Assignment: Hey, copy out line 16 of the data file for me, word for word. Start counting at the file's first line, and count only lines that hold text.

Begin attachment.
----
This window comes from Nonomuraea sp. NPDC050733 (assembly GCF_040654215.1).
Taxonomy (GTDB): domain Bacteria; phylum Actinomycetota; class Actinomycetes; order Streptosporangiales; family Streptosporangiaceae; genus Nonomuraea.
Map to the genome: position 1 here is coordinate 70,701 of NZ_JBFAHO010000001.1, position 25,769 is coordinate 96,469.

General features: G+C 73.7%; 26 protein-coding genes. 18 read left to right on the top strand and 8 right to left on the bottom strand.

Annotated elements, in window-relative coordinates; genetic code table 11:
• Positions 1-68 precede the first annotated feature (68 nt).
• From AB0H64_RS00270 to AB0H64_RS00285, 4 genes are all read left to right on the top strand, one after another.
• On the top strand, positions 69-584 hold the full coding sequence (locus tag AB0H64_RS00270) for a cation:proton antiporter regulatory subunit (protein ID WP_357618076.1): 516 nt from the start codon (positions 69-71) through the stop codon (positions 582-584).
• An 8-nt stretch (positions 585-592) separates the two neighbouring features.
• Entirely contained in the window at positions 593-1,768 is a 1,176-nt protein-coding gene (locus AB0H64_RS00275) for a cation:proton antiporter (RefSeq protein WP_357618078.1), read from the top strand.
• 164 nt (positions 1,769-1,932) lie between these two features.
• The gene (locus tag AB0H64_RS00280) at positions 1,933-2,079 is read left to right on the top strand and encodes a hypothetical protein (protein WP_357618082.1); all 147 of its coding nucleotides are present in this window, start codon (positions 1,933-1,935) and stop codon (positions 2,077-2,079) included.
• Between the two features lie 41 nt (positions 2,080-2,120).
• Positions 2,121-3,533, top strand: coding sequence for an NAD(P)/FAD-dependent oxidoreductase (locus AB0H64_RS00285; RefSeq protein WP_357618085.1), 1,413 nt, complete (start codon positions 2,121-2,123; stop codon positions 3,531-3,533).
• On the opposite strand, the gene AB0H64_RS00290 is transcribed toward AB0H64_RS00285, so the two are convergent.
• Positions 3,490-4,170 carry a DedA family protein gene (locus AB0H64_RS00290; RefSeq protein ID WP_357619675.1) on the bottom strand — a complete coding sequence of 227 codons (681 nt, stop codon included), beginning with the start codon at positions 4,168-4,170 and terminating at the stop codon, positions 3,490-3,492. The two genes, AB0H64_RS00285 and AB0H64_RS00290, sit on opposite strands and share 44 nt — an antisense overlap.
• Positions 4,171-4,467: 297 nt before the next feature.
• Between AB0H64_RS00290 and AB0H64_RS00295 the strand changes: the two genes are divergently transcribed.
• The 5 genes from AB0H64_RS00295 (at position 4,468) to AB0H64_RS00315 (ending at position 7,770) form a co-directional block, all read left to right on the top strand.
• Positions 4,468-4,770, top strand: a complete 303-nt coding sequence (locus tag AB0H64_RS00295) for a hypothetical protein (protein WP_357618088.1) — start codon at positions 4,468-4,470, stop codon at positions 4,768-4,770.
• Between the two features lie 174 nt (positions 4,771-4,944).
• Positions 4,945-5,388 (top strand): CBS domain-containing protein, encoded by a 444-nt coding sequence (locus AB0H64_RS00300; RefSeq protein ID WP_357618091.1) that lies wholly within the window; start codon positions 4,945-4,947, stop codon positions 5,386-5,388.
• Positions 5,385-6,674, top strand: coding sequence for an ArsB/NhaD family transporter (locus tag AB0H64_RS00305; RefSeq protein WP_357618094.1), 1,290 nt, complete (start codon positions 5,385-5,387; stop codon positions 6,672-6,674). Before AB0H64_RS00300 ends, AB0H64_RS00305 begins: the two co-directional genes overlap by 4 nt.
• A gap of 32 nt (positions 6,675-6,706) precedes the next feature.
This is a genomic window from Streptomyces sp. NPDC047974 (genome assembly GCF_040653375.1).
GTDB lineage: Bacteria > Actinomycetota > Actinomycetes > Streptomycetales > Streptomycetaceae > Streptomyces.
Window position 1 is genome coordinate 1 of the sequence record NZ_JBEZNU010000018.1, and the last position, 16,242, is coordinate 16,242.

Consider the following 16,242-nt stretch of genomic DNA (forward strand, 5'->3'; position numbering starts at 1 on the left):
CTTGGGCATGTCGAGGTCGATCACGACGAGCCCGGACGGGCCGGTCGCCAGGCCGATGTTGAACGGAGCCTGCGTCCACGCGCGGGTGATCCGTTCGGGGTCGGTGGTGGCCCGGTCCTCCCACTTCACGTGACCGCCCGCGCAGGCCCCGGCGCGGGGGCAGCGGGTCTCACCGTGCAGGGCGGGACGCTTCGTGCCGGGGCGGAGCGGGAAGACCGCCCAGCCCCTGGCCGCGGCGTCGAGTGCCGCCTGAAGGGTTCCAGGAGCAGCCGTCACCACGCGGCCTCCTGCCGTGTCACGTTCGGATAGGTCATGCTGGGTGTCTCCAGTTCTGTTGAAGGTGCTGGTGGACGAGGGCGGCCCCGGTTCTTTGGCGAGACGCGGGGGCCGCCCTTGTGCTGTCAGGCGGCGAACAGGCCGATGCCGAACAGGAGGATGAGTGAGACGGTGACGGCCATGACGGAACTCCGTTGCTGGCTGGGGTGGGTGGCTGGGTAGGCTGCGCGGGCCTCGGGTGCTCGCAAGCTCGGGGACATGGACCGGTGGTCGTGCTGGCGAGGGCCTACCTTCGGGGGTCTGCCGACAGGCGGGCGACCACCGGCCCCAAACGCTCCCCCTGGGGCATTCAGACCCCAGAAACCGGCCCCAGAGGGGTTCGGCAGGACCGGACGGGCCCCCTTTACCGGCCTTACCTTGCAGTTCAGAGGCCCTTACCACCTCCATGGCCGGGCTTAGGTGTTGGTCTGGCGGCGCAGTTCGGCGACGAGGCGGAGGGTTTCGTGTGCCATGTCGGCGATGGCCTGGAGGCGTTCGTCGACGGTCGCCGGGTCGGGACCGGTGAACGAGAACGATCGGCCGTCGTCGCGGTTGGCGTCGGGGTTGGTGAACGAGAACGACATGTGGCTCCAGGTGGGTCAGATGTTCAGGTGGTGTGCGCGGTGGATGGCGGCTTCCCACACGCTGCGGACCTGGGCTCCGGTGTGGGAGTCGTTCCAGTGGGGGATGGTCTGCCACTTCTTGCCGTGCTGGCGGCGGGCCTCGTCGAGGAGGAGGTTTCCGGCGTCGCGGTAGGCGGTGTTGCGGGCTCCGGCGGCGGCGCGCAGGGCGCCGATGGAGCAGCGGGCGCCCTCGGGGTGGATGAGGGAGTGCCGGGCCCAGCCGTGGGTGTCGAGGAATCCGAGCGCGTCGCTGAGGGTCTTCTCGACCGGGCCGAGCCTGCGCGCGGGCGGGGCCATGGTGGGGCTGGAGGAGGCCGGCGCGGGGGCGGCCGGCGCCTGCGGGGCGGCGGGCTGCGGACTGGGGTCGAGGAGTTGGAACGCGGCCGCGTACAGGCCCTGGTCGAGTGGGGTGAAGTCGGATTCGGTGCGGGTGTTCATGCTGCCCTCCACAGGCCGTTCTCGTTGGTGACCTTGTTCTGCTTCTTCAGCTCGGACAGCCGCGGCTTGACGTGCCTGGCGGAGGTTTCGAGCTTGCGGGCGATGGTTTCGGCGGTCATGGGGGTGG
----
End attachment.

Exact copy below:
• Positions 3,490-4,170 carry a DedA family protein gene (locus AB0H64_RS00290; RefSeq protein ID WP_357619675.1) on the bottom strand — a complete coding sequence of 227 codons (681 nt, stop codon included), beginning with the start codon at positions 4,168-4,170 and terminating at the stop codon, positions 3,490-3,492. The two genes, AB0H64_RS00285 and AB0H64_RS00290, sit on opposite strands and share 44 nt — an antisense overlap.